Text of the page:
Diapason d'or de l'Année
; BBC Music Magazine Choral Award
Jahrespreis der deutschen Schallplattenkritik 2010
; Included in the 2011 Penguin Guide to the 1000 Finest Classical Recordings; Disc of the Month, ClassicsToday.com
; Empfohlen, klassik.com
; 5 stelle, Musica
; Empfehlung des Monats, Fono Forum
Masaaki Suzuki and his Bach Collegium Japan have taken a short break from Bach's cantatas in order to record the same composer's Motets. Although few in number, these include such well-loved works as Singet dem Herrn ein neues Lied and Jesu, meine Freude. &&&Remarkable for their expressiveness and beauty as well as for Bach's virtuoso choral writing, most of the motets leave it open to the interpreters to perform them either a cappella or with instruments doubling the vocal parts. Masaaki Suzuki has opted for the latter alternative, and accompaniments range from a single organ, to strings and different combinations of strings and wind instruments. But nevertheless it is the singers of the Bach Collegium Japan that stand in the limelight here - and as followers of the Cantata series will already know, it is a marvellous choir. With regard to their recording of Bach's B minor Mass, the reviewer in Diapason called them 'a choir to dream of', while his colleague in Fono Forum, when writing about the Easter and Ascension Oratorios, described them as '16 singers, who sing with such clarity and flexibility that choral fullness of sound, soloistic virtuosity and transparency seem to merge, and this to a degree that one does not find in any European ensemble.' In view of the fact that several of the works are composed for double choir, the usual 16-member choir from the cantata recordings have been slightly expanded and here numbers 18 singers, of which some also appears as soloists. Included on the disc are the six motets BWV 225-231, as well as BWV 118 O Jesu Christ, mein's Lebens Licht and BWV Anh. 159 Ich lasse dich nicht.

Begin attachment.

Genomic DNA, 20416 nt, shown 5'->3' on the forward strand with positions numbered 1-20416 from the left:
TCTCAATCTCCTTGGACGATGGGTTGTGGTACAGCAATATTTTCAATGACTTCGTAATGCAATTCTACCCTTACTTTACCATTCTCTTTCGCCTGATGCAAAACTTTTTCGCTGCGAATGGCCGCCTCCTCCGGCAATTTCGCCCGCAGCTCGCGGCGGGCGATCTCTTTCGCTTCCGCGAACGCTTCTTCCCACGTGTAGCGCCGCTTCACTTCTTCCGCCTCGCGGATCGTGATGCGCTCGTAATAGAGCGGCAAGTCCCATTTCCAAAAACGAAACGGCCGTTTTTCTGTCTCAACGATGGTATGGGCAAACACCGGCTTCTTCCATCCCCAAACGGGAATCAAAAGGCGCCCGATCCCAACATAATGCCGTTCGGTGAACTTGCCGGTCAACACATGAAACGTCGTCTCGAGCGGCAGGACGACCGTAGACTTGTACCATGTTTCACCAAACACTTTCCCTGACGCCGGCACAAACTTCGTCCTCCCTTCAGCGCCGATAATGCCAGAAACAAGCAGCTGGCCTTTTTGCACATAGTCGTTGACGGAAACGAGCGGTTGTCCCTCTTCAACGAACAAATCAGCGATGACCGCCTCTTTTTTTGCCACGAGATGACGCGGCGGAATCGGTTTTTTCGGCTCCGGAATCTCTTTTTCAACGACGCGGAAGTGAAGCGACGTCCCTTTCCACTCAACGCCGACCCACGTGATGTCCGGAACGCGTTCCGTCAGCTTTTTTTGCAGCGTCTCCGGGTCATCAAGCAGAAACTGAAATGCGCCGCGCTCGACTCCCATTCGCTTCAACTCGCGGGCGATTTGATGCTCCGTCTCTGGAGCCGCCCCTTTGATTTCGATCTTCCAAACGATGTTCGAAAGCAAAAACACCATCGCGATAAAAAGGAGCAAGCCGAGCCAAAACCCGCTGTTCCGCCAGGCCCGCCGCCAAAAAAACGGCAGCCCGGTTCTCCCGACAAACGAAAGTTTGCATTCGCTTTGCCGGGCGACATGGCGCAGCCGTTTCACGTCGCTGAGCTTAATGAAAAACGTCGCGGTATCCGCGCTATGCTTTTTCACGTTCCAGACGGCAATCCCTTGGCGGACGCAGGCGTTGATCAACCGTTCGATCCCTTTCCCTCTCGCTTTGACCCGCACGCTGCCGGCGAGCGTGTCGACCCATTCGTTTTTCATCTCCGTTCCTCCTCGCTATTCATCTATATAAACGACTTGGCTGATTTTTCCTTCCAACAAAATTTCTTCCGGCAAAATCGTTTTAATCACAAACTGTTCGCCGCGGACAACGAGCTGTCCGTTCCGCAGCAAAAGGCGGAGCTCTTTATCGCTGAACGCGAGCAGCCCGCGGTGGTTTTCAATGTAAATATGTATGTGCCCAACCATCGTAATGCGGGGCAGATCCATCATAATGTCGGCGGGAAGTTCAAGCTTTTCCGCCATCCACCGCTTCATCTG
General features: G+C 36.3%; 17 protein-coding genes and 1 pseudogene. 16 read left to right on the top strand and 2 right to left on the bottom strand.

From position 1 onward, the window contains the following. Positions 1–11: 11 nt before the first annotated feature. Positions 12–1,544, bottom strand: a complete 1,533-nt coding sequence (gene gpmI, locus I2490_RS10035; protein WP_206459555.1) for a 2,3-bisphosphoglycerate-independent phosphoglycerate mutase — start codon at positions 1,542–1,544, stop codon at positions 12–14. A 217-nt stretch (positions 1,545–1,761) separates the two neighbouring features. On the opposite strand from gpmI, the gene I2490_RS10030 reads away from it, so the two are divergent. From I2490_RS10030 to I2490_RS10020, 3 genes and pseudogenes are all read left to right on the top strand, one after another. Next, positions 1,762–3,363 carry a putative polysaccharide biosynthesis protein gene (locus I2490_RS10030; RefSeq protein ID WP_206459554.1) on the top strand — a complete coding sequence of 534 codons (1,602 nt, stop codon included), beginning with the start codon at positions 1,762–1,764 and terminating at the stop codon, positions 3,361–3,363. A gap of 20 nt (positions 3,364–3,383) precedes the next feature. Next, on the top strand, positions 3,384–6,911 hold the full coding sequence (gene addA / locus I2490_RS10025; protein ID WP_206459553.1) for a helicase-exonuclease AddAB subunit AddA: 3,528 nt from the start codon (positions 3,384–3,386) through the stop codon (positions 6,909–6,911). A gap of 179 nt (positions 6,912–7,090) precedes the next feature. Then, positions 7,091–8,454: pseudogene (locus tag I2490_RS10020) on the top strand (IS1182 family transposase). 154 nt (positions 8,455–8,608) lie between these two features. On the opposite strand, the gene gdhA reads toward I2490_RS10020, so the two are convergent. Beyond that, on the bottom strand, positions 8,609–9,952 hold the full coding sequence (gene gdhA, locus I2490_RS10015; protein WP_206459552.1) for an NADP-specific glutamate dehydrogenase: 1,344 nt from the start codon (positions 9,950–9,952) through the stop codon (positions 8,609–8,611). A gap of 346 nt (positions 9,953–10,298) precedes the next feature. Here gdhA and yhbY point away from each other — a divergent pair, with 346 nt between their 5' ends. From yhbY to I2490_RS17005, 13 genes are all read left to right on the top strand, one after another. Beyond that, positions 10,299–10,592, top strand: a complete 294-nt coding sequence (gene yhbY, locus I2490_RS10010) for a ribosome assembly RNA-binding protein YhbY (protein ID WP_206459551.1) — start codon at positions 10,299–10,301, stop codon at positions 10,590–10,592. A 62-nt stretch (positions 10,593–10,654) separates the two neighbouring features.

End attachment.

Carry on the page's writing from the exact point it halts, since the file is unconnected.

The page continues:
The recording of the motets took place in Bach Collegium Japan's usual venue, the Kobe Shoin Chapel, and during it a short film was made. In this, Masaaki Suzuki talks about the special place the motets hold for him. Several of them were composed for funerals, and he finds in them music with a greater ability to console than human words, but also with 'a creative power for us to survive in this world.' There is not only grief in the motets - to Masaaki Suzuki's mind there is also the sound of angelic hosts: 'I think the angels' choir [in the Gospel of St Luke] might have been a double choir - as in Singet dem Herrn ein neues Lied!'